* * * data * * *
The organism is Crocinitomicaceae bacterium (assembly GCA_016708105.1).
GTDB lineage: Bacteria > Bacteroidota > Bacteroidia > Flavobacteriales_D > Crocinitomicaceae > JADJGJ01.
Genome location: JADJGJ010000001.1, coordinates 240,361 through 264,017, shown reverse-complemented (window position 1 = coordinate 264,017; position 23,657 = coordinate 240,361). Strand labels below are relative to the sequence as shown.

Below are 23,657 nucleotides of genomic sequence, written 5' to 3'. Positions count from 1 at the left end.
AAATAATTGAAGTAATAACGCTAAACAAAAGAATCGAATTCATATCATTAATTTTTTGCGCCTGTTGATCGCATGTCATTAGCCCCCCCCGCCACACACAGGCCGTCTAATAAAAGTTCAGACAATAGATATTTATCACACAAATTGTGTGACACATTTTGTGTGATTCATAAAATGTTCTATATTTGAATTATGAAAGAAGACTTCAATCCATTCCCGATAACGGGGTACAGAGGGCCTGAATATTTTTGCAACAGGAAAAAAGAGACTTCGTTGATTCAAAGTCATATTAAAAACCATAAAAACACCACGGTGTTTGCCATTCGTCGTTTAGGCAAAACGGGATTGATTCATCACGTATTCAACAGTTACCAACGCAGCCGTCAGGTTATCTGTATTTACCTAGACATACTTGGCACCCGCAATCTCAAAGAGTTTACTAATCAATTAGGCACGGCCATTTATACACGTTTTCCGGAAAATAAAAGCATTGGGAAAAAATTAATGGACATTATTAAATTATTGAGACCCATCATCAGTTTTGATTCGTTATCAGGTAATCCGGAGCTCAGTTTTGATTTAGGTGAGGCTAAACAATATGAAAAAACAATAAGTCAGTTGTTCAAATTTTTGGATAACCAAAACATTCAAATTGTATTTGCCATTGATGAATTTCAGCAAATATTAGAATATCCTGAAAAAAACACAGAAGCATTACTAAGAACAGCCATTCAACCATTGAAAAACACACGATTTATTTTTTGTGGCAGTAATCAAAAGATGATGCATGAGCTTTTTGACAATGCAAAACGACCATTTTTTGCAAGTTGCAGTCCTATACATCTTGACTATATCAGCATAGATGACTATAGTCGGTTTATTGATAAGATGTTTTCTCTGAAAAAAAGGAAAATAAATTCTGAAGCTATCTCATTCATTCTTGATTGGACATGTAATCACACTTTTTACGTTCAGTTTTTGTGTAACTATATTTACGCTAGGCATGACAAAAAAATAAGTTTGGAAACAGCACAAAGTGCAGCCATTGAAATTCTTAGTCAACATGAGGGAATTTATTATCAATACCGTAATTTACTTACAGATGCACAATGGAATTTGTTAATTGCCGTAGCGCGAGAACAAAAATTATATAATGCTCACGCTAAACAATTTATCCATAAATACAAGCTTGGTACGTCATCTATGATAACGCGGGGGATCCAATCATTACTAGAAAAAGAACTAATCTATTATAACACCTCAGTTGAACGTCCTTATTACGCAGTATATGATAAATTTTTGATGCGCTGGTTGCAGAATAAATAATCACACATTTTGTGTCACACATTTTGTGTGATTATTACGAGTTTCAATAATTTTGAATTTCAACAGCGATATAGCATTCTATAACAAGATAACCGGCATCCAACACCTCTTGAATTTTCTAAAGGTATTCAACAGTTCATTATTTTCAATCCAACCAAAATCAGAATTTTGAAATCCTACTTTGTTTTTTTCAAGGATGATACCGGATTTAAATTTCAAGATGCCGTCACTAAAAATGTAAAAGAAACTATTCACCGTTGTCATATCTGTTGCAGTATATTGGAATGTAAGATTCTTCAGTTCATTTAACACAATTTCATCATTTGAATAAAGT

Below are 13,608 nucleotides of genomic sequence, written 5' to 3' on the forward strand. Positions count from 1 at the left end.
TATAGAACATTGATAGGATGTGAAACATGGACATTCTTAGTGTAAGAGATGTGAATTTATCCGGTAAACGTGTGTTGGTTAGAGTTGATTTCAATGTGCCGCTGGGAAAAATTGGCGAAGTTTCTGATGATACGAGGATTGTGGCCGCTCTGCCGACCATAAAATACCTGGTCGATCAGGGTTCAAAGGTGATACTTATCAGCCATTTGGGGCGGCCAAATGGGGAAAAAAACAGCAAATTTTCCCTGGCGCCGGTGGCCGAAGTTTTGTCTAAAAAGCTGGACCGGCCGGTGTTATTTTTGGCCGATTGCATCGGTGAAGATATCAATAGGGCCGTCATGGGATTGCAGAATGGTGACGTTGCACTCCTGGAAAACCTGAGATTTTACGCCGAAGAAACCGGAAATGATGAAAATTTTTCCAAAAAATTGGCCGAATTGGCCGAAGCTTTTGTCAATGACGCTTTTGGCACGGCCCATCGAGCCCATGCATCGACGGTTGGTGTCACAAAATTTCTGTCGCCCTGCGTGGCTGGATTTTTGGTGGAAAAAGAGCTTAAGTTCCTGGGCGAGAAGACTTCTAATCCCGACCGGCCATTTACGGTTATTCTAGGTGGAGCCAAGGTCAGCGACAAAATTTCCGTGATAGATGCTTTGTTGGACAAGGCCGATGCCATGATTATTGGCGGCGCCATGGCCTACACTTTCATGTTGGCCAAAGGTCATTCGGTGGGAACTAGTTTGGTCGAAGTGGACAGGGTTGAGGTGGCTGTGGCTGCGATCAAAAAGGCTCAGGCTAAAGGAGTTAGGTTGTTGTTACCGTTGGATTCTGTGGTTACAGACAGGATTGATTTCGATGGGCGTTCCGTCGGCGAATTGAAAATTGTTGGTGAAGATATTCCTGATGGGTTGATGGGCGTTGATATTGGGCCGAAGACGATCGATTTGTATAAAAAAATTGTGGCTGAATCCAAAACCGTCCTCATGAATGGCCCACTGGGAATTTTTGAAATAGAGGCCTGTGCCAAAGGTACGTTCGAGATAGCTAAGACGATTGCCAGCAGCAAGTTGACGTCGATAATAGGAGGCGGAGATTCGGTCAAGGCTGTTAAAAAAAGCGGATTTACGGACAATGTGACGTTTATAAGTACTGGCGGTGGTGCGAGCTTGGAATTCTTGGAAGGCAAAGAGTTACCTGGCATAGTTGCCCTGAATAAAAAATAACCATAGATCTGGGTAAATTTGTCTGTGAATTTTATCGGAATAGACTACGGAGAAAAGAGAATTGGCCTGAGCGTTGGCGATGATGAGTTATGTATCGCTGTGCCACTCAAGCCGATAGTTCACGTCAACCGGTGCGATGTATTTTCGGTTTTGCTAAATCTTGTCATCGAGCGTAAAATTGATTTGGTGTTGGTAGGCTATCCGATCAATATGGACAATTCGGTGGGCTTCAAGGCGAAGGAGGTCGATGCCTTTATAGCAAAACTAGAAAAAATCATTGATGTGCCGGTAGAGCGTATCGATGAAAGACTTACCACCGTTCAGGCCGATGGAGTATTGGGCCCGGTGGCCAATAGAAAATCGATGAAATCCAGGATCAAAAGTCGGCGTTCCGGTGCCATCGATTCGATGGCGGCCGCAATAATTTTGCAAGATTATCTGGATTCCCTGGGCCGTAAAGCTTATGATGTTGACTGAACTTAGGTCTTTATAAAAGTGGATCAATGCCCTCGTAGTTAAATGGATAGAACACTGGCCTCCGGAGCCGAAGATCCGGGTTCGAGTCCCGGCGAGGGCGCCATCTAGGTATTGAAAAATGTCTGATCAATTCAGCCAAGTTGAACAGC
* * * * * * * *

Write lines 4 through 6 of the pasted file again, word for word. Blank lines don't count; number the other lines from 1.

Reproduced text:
Below are 23,657 nucleotides of genomic sequence, written 5' to 3'. Positions count from 1 at the left end.
AAATAATTGAAGTAATAACGCTAAACAAAAGAATCGAATTCATATCATTAATTTTTTGCGCCTGTTGATCGCATGTCATTAGCCCCCCCCGCCACACACAGGCCGTCTAATAAAAGTTCAGACAATAGATATTTATCACACAAATTGTGTGACACATTTTGTGTGATTCATAAAATGTTCTATATTTGAATTATGAAAGAAGACTTCAATCCATTCCCGATAACGGGGTACAGAGGGCCTGAATATTTTTGCAACAGGAAAAAAGAGACTTCGTTGATTCAAAGTCATATTAAAAACCATAAAAACACCACGGTGTTTGCCATTCGTCGTTTAGGCAAAACGGGATTGATTCATCACGTATTCAACAGTTACCAACGCAGCCGTCAGGTTATCTGTATTTACCTAGACATACTTGGCACCCGCAATCTCAAAGAGTTTACTAATCAATTAGGCACGGCCATTTATACACGTTTTCCGGAAAATAAAAGCATTGGGAAAAAATTAATGGACATTATTAAATTATTGAGACCCATCATCAGTTTTGATTCGTTATCAGGTAATCCGGAGCTCAGTTTTGATTTAGGTGAGGCTAAACAATATGAAAAAACAATAAGTCAGTTGTTCAAATTTTTGGATAACCAAAACATTCAAATTGTATTTGCCATTGATGAATTTCAGCAAATATTAGAATATCCTGAAAAAAACACAGAAGCATTACTAAGAACAGCCATTCAACCATTGAAAAACACACGATTTATTTTTTGTGGCAGTAATCAAAAGATGATGCATGAGCTTTTTGACAATGCAAAACGACCATTTTTTGCAAGTTGCAGTCCTATACATCTTGACTATATCAGCATAGATGACTATAGTCGGTTTATTGATAAGATGTTTTCTCTGAAAAAAAGGAAAATAAATTCTGAAGCTATCTCATTCATTCTTGATTGGACATGTAATCACACTTTTTACGTTCAGTTTTTGTGTAACTATATTTACGCTAGGCATGACAAAAAAATAAGTTTGGAAACAGCACAAAGTGCAGCCATTGAAATTCTTAGTCAACATGAGGGAATTTATTATCAATACCGTAATTTACTTACAGATGCACAATGGAATTTGTTAATTGCCGTAGCGCGAGAACAAAAATTATATAATGCTCACGCTAAACAATTTATCCATAAATACAAGCTTGGTACGTCATCTATGATAACGCGGGGGATCCAATCATTACTAGAAAAAGAACTAATCTATTATAACACCTCAGTTGAACGTCCTTATTACGCAGTATATGATAAATTTTTGATGCGCTGGTTGCAGAATAAATAATCACACATTTTGTGTCACACATTTTGTGTGATTATTACGAGTTTCAATAATTTTGAATTTCAACAGCGATATAGCATTCTATAACAAGATAACCGGCATCCAACACCTCTTGAATTTTCTAAAGGTATTCAACAGTTCATTATTTTCAATCCAACCAAAATCAGAATTTTGAAATCCTACTTTGTTTTTTTCAAGGATGATACCGGATTTAAATTTCAAGATGCCGTCACTAAAAATGTAAAAGAAACTATTCACCGTTGTCATATCTGTTGCAGTATATTGGAATGTAAGATTCTTCAGTTCATTTAACACAATTTCATCATTTGAATAAAGT

Below are 13,608 nucleotides of genomic sequence, written 5' to 3' on the forward strand. Positions count from 1 at the left end.